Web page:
December 24, 2010

Christmas in Mexico: Noche Buena

Christmas Eve is a huge celebration in Mexico. This is the night when the parties and feasts occur; and when the children can expect a few small gifts. At midnight, there is La Misa del Gallo (The Rooster's call), in the form of church-bells ringing. After Midnight Mass, the party goes on. After all, an old Spanish verse reads: 'Esta noche es Noche-Buena, Y no es noche de dormir' ('Tonight is the good night, and it is not meant for sleeping').


The Ani Family enjoy Noche Buena



The cast and crew of 'Starstruck: The Nationwide Invasion' enjoy their Noche Buena, on set, in 2007


Noche Buena, as you may have gathered, means 'Good Night'. This isn't to be confused with buenas noches, which is the general 'goodnight' that is said throughout the year at bedtime. Noche Buena is Christmas Eve. It marks the good/fantastic/wondrous night, when the Christ child was born into the world.

This is the evening when Mexican families, and their guests, gather en masse. Depending upon the family, the meal might be served before or after the Midnight Mass. There are bound to be some traditional dishes on the table, in particular, Pavo Trufado de Navidad (Christmas Turkey with Truffles). Some of the food and drinks on offer may be: tamales; atole; Bacalao a la Vizcaína (Salt Cod with Red Pepper Sauce); Revoltijo de Romeritos (Shrimps and Wild Greens in Mole Sauce); Macarrones Yucatecos (Baked Macaroni) and many others beside.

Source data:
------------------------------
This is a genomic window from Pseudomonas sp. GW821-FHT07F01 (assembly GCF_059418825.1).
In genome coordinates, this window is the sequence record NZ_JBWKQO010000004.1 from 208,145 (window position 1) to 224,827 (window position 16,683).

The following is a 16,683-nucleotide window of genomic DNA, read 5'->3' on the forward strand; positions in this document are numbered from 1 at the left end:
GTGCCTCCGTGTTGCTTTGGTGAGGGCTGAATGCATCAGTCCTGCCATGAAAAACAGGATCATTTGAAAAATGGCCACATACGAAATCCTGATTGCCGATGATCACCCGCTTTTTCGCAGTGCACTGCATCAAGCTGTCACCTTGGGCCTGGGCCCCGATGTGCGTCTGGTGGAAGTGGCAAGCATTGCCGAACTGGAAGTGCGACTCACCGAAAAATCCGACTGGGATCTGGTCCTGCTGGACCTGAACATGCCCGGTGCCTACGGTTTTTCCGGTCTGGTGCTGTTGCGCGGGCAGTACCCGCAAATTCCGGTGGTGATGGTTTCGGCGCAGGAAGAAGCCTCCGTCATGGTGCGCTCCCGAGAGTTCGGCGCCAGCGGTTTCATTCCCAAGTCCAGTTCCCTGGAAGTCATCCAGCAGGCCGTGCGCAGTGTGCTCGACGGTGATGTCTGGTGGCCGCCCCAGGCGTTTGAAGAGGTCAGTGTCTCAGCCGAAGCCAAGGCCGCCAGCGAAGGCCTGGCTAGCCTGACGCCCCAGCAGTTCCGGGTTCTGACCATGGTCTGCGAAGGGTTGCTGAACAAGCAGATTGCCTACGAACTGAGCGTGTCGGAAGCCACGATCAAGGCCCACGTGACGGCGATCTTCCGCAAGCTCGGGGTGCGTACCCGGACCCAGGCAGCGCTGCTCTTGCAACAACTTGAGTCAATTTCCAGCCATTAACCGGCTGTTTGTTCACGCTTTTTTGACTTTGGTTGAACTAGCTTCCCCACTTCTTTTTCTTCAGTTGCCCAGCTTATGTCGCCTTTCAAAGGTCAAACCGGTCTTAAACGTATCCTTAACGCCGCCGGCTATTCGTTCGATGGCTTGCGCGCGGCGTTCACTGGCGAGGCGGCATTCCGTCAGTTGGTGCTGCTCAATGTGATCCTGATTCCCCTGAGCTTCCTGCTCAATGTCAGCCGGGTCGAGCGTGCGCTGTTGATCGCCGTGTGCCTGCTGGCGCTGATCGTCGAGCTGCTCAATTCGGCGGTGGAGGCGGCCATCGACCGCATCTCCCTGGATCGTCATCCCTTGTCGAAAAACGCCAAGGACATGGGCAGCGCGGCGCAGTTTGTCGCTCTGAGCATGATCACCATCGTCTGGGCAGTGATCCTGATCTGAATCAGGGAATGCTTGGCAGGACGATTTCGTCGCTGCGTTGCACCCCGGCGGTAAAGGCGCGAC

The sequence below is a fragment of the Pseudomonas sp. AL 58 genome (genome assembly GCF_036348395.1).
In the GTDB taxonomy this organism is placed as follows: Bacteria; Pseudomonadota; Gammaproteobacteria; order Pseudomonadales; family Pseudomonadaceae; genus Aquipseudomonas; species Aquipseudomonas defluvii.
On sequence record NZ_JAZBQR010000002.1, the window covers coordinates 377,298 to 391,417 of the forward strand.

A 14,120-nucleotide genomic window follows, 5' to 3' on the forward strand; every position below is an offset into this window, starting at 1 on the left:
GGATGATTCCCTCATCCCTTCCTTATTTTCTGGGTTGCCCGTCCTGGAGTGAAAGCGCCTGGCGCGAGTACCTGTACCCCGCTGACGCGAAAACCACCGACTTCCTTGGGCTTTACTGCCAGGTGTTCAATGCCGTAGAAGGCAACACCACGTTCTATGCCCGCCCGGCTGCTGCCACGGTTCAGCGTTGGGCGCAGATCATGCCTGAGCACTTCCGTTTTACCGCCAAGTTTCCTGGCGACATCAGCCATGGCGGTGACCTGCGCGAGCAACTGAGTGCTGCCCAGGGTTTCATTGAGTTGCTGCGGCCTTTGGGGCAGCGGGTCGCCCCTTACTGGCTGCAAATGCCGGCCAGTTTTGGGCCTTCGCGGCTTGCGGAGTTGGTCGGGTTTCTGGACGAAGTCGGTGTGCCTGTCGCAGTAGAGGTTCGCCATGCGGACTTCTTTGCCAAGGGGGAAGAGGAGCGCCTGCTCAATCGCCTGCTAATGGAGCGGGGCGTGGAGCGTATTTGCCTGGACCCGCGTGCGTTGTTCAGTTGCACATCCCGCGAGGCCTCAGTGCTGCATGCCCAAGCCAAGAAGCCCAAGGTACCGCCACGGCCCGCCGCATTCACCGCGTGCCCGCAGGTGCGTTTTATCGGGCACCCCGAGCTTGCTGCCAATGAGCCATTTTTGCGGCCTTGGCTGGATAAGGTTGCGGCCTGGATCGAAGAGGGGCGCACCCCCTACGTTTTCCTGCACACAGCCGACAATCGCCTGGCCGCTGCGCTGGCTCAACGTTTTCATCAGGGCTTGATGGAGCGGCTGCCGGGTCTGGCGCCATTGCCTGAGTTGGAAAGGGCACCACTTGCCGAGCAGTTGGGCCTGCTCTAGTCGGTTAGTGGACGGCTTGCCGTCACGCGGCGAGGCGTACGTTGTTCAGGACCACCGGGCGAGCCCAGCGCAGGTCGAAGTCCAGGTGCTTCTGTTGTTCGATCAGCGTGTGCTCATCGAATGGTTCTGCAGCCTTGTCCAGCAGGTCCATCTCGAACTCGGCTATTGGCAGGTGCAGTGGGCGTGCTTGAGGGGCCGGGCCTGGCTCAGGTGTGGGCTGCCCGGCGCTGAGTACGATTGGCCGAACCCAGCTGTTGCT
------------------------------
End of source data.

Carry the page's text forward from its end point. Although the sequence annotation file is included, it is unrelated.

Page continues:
Alcohol and hot drinks are free-flowing for the adults. These are not only used to lubricate the celebrations, but also in the toasts. Brindis is the Mexican word for toasts. Naturally there are brindis to the Holy Family, in whose honor this celebration is being held. But there are plenty more brindis throughout the night, ranging from the poignant to the downright silly. Anything that a Mexican, half addled on tradition Ponche, can think of to toast will be toasted with gusto!


The staff of Radio Lí­der-Punto engage in bindis.


For the children, there will be Piñatas, but also small gifts. For many, in the Spanish speaking world, presents aren't exchanged on Christmas Day, as they are in some countries. That all tends to happen on January 6th, in an entirely different celebration. However, Christmas Eve is also good for a gift or two, if you're a child.

Mexican children will have encountered Santa Claus, but he's a recent import from America and Canada. Instead, they will have had half an eye on El Niño Dios (the Holy Child), who watches their conduct to see if they've been naughty or nice.

Also part of the festivities will be hand-held sparklers. Some families might go all out and have a firework display.

Everything stops when the church-bells ring. The entire party leaves the house and makes their way to the church. Church services are always well attended in Mexico, but the Midnight Mass, on Noche Buena, is unmissable. It will be standing room only, as the whole community gathers together to honor this special night.

Then it's back to various homes, so the joyous celebrations can continue into the early hours of Christmas Day. That day becomes the day of rest. Left-overs constitute the food, as everyone is still too full to move from the night before. This is the day to investigate some good old Mexican hangover cures.

On behalf of everyone at Endless Tours, may I wish you all a resounding Feliz Navidad!

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